There is no treatment available for sheep pox and goat pox, apart from supportive therapy. In countries where sheep pox and goat pox are enzootic, vaccination can be used as a method of control in combination with other sanitary measures such as culling, isolation of infected herds, proper disposal of cadavers, stringent cleaning and disinfection, quarantine and movement controls.2 Several attenuated vaccines are available and can confer an immunity that lasts up to 2 years.2 Inactivated vaccines are also available, but may only provide short-term immunity.
Significance to Australia
The possibility of sheep pox or goat pox entering Australia via movement of infected animals is remote because Australia does not permit the importation of live sheep or goats or their semen or embryos from countries in which sheep pox and goat pox are enzootic. However, sheep pox and goat pox viruses are relatively environmentally stable and are readily transported on fomites. Indirect contact is an important means of spread and the most likely scenario of sheep pox and goat pox being introduced into Australia is via contaminated fomites and animal products.
Examples include returning sheep transport vessels, clothing, equipment and unprocessed wool products introduced by people traveling from enzootic areas.1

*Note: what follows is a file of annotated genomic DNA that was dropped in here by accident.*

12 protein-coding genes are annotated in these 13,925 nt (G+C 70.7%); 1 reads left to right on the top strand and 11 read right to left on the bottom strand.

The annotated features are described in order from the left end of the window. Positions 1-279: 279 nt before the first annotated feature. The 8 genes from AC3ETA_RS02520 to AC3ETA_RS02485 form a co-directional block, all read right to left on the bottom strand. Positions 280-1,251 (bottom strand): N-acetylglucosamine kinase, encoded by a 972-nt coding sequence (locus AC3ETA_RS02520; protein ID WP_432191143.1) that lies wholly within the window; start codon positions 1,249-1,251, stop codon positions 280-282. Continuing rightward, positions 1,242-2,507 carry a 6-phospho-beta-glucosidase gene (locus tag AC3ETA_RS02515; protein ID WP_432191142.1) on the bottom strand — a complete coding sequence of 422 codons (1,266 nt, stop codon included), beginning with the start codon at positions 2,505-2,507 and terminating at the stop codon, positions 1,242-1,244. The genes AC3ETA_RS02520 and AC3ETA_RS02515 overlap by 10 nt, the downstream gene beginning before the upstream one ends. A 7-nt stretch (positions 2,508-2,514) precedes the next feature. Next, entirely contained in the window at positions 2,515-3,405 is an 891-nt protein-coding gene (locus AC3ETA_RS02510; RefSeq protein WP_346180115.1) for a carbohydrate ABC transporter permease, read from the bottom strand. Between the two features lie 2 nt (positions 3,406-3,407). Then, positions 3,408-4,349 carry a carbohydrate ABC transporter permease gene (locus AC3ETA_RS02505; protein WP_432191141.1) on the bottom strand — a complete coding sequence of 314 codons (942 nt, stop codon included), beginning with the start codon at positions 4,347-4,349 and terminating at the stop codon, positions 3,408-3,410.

If an outbreak of sheep pox or goat pox occurred in Australia, the economic impact would be potentially significant for Australia’s sheep and goat industries, with losses resulting from the death of livestock, the cost of control or eradication, and loss of international market access.
Australia’s response policy is to eradicate sheep pox and goat pox in the shortest possible timeframe using elimination, reinforced by a combination of strategies such as sanitary disposal, quarantine, and movement controls, decontamination of fomites, tracing and surveillance, zoning, and an awareness campaign.1 It would then take 6 months after the destruction of the last affected animal for Australia to be declared free of the disease. Australia would also be required to undertake a disease surveillance program during this period.